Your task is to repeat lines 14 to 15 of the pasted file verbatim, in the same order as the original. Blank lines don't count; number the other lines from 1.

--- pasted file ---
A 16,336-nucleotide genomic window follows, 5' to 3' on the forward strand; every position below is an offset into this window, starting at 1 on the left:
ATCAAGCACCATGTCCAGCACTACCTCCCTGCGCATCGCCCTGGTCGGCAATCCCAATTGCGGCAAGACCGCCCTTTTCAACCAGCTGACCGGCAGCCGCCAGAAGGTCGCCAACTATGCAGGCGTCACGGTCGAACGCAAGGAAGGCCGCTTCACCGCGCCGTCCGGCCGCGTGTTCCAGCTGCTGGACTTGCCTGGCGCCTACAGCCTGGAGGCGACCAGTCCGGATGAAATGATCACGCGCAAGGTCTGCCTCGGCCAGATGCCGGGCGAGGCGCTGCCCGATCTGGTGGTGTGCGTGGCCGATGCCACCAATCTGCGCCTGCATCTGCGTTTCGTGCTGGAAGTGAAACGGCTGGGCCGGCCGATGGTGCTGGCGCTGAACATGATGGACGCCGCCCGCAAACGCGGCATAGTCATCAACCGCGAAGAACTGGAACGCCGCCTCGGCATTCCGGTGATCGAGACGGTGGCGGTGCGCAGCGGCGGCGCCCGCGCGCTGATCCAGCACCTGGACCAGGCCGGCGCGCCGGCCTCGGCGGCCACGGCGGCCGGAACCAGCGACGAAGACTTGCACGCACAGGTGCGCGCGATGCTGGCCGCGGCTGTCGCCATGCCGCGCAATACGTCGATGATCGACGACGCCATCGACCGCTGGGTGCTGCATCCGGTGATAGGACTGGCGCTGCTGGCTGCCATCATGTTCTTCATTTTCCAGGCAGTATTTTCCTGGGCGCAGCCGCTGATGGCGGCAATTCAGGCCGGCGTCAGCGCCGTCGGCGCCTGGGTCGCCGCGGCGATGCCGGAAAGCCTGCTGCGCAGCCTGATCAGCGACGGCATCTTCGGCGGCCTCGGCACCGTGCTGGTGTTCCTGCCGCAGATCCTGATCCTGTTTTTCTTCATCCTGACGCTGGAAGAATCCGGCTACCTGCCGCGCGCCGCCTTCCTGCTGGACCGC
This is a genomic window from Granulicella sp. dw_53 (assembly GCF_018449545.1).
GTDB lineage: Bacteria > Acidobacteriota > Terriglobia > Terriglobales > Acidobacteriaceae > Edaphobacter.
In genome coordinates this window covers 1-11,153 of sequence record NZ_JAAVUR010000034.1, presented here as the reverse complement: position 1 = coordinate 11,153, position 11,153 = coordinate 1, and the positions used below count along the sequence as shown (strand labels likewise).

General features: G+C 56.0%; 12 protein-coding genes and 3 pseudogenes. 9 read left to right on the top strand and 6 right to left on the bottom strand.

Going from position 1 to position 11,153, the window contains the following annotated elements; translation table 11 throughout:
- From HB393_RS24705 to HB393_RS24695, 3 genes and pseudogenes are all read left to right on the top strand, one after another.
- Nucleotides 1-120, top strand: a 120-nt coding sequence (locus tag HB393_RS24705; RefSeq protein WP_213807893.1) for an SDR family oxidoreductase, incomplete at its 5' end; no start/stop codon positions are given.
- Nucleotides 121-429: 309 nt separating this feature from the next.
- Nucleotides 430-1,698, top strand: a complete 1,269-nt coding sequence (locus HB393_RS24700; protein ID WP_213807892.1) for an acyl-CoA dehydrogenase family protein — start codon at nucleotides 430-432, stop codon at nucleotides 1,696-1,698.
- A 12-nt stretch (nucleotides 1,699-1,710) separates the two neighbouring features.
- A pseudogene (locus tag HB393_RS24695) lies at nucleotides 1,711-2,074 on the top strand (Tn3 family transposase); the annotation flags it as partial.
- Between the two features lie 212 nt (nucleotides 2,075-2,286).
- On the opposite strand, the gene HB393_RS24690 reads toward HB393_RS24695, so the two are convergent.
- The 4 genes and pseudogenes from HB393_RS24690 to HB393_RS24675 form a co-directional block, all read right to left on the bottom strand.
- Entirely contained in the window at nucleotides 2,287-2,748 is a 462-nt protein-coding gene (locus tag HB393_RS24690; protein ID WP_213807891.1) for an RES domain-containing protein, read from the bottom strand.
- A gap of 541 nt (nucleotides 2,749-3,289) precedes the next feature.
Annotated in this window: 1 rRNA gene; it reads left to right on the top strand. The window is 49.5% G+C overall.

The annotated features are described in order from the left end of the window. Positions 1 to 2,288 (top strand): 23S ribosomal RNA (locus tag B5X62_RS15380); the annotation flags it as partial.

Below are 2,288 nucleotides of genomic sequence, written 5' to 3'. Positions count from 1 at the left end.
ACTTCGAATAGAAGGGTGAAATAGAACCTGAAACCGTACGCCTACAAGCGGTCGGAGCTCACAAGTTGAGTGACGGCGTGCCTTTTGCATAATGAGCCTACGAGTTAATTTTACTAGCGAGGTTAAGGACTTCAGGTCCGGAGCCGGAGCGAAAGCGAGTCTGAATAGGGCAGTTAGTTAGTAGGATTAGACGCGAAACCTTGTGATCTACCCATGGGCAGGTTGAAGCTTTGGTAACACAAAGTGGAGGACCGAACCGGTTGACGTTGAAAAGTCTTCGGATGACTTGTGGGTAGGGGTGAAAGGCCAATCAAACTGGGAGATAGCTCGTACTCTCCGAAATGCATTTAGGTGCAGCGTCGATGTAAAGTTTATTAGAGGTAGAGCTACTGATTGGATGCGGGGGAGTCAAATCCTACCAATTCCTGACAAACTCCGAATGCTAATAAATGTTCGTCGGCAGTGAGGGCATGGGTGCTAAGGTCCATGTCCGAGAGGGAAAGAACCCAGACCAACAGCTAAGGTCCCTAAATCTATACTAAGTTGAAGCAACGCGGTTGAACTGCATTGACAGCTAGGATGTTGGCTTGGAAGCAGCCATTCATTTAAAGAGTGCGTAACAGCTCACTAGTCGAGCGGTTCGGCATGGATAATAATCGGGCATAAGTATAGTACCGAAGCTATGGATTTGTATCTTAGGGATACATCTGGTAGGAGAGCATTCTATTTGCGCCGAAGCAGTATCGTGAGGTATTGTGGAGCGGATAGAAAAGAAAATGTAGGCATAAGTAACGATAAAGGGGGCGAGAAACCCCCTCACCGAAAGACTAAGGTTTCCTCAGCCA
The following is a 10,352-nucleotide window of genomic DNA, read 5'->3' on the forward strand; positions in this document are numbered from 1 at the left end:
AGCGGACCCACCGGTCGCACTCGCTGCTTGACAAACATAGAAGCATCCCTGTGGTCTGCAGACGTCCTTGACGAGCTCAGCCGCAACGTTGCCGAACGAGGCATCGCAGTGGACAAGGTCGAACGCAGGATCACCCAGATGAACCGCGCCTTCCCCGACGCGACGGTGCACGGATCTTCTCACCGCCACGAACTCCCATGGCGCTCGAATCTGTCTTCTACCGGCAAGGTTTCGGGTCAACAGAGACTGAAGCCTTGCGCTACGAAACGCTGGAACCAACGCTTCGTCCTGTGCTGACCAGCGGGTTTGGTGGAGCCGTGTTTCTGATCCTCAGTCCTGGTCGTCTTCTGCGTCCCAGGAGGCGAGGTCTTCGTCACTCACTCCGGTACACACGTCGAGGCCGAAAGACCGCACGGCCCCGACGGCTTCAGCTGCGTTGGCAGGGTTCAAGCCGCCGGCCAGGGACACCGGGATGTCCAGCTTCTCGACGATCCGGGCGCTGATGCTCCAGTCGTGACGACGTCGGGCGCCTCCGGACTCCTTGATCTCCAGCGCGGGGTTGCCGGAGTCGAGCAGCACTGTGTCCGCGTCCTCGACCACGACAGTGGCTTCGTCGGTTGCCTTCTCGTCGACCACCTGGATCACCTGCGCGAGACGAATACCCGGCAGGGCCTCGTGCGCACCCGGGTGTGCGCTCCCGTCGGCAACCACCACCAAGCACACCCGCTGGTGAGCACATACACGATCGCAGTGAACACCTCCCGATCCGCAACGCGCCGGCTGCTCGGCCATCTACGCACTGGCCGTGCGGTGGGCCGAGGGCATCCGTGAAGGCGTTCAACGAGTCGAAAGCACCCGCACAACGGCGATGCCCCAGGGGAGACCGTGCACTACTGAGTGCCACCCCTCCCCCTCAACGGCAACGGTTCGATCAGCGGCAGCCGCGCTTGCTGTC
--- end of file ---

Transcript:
- Between the two features lie 212 nt (nucleotides 2,075-2,286).
- On the opposite strand, the gene HB393_RS24690 reads toward HB393_RS24695, so the two are convergent.